John Fogerty (guitar), Doug Clifford (drums) and Stu Cook (bass) all grew up together in El Cerrito, California and began playing music together while in junior high school. The three boys started out as an instrumental cover band and later, in the early 1960’s, joined up with John’s brother Tom (rhythm guitar, vocals) to play live shows around town. Signed to Fantasy Records, they released seven unsuccessful singles under the name of The Golliwogs. In 1967, they released their first single as Creedence Clearwater Revival, and things began to happen.
According to the band, the name Creedence Clearwater Revival was derived from Tom’s friend Creedence, a commercial for Olympia beer evoking the word “clear water” and the group’s revival after a two year layoff when John and Doug were called to military duty by the draft board in 1966. With this renewed commitment to making music, Creedence Clearwater Revival released their self titled debut album in 1968. By this time, John was guitarist, singer, songwriter and producer. Inspired by artists such as Muddy Waters, Hank Williams, Chuck Berry and Elvis Presley, the album’s sound spoke to the group’s working class origins. The LP with was well received and the single, a remake of Dale Hawkins 1956 song, “Suzie Q” reached #11 on the Top 40 charts nationally.
With the group’s early success, Creedence Clearwater Revival hit the road to perform live shows throughout the country while also working on a follow-up album. These shows included music festivals, most famously Woodstock where they appeared with artists Janis Joplin, Jimi Hendrix, Santana Santana and The Who. Along with all these shows and as with any artist looking for national exposure, the band made sure to book themselves on The Ed Sullivan Show.
The group‘s first appearance was on March 9, 1969. While introducing Creedence Clearwater Revival, Ed Sullivan spoke to the group’s early success stating, “All the youngsters…have been asking for this group.” Having released their second album, Bayou Country, earlier that year the group opened with their hit single “Proud Mary,” a song about a Mississippi steamboat. John Fogerty actually started writing the song the morning he was discharged from the U.S Army. The hit was #2 on the Billboard charts and would later be covered by Ike and Tina Turner, as well as Elvis Presley.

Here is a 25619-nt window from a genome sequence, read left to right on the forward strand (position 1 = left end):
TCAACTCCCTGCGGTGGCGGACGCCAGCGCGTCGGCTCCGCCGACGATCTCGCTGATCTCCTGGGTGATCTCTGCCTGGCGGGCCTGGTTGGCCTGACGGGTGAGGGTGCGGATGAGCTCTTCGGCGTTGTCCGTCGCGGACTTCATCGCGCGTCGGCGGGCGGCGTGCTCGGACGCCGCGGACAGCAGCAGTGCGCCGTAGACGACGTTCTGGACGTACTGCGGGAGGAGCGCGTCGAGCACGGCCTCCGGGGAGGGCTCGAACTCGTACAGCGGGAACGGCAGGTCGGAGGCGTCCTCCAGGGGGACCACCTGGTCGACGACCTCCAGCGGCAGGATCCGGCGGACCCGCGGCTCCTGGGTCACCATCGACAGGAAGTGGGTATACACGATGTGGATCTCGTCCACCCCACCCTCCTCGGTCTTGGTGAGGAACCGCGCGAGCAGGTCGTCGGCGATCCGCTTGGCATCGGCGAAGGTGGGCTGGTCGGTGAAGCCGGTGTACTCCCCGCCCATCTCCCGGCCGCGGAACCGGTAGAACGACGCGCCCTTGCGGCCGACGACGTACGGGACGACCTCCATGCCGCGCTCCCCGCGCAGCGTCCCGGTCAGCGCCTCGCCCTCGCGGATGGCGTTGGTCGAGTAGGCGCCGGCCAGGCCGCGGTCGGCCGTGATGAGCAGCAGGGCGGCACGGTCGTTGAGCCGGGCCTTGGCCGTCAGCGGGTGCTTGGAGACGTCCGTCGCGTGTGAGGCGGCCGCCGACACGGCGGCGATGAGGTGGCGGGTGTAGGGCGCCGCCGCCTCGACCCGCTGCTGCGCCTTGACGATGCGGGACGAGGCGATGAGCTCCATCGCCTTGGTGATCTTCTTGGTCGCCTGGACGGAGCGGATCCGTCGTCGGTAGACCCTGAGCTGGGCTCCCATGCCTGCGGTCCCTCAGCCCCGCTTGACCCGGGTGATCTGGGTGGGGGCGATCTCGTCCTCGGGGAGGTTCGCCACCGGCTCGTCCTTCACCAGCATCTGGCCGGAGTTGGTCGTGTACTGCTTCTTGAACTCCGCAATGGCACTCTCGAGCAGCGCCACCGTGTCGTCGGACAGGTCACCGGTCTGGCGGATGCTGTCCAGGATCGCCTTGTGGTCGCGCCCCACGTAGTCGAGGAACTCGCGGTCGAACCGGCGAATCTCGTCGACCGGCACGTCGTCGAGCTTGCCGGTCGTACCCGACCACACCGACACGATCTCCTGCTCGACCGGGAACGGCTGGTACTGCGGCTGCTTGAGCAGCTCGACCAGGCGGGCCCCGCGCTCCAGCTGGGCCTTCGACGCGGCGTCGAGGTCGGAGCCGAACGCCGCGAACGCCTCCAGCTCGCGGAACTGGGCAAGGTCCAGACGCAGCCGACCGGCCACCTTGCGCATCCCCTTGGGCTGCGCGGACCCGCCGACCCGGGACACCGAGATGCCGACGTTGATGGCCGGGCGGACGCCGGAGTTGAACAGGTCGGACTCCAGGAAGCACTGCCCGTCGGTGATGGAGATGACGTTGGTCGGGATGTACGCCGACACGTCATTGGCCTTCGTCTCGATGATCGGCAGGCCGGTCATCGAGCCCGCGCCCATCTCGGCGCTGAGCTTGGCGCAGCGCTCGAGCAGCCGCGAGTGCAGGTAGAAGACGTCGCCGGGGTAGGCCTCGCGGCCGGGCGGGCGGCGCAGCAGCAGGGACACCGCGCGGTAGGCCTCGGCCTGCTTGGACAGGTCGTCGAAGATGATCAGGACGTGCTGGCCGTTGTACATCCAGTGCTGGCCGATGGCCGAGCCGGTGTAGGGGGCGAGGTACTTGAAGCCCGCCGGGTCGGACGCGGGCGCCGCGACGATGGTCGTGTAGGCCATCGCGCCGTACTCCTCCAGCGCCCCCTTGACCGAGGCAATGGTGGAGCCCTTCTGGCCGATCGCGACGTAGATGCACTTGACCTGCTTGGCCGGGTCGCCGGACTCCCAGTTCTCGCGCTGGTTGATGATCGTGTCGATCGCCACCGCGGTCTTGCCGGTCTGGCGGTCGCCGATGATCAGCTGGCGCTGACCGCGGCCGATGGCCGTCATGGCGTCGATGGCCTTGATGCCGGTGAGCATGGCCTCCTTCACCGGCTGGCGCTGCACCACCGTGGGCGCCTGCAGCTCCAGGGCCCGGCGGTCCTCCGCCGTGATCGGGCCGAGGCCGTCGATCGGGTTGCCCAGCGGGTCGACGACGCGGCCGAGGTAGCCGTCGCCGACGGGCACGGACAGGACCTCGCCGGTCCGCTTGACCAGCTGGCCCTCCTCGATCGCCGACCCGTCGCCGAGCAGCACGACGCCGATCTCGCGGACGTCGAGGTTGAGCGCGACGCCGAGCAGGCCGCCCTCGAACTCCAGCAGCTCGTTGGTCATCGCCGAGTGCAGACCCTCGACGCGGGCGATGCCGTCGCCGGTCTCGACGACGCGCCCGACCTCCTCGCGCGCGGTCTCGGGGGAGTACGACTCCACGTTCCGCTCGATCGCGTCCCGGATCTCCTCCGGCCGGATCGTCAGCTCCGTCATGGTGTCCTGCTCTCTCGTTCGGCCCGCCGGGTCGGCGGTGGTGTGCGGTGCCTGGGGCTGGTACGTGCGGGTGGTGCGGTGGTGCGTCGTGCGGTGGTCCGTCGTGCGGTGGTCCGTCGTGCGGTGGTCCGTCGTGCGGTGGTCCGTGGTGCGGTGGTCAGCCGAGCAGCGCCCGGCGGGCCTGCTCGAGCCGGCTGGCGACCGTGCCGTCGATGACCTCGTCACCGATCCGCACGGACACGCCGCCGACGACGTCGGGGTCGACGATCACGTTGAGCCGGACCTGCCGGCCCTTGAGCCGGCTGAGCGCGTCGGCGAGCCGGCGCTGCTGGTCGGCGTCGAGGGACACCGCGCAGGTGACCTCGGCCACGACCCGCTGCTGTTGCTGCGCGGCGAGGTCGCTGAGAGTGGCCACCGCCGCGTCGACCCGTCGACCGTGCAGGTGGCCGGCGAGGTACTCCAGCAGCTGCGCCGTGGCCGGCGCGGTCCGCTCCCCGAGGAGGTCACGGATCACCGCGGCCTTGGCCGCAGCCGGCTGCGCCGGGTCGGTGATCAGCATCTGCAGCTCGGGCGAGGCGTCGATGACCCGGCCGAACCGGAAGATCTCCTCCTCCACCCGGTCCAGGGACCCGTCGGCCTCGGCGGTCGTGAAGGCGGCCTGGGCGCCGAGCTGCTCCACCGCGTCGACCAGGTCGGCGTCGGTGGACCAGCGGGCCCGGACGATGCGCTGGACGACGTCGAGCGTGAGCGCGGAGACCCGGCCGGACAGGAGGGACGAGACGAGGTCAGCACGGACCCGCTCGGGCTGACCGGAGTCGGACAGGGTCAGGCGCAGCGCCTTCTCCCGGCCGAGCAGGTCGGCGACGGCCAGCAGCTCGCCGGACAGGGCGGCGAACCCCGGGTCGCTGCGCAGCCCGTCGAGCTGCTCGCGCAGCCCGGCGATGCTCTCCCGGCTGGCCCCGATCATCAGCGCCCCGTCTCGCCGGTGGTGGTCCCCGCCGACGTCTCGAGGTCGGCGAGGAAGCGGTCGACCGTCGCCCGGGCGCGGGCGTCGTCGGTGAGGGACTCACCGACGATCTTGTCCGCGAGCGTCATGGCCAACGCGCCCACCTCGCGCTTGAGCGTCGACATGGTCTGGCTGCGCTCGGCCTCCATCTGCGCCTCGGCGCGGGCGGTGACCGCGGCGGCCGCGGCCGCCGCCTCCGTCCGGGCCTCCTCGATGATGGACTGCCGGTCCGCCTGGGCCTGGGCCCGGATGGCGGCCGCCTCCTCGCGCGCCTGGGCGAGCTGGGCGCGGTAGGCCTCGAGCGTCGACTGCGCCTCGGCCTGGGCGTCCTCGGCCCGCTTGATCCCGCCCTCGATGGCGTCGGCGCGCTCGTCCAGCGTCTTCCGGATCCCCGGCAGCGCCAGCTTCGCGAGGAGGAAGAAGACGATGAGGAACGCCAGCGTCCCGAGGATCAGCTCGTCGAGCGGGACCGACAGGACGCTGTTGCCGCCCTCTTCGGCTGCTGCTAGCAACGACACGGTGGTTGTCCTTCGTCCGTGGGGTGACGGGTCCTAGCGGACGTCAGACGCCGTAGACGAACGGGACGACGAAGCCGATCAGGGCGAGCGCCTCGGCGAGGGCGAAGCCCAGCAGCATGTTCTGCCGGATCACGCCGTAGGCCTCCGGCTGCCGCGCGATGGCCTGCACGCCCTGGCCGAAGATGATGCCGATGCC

The band followed that song up with a rousing version of Little Richard’s “Good Golly Miss Molly” full of blistering guitar solos and Fogerty’s howling of the title line. With Fogerty’s twang, drummer Doug Clifford’s pink cowboy shirt and the band’s swamp rock sound, it felt like the group was straight out of Louisiana as opposed to Northern California. Following the two songs the group went up to shake Ed Sullivan’s hand and wave to the crowd. Always known for mispronouncing or forgetting names, Sullivan stuttered on John Fogerty’s name as the band walked offstage.
Sullivan wouldn’t have any problems pronouncing the band’s name when Creedence Clearwater Revival returned to The Ed Sullivan Show on November 16, 1969. That evening, the band performed two songs, “Fortunate Son” and “Down on the Corner,” off their newest album Willy and the Poor Boys. The performance of “Fortunate Son,” a song inspired by the draft for the Vietnam War and the providential lives of privileged children like David Eisenhower and Julie Nixon, was a sharp and poignant statement about the social and political climate of the past decade. The set, a rickety red wooden stage that looked like it had been pulled out of the Louisiana Bayou, was perfectly fitting for the band from working class origins. Following “Fortunate Son,” there was a paradoxical shift in mood as the band transitioned right into the rollicking good-time song “Down on the Corner.” While evoking strikingly different feelings, both songs had a great look and sound that night.
Almost three years after their final Sullivan performance, the band decided to split up. In 1972, after releasing 7 albums and a number of hit songs, the members of Creedence Clearwater Revival disbanded to pursue individual projects. Creedence Clearwater Revival made famous the genre of “Roots Rock” by looking back to rock ‘n rolls’ origins in folk blues and country. Their styling of swamp rock and rock ‘n roll created a unique and distinct sound during the 1960’s and 70’s. As the Rock and Roll Hall of Fame eloquently put it, these four boys from El Cerrito, California, “became the standard bearers and foremost celebrants of homegrown American music.”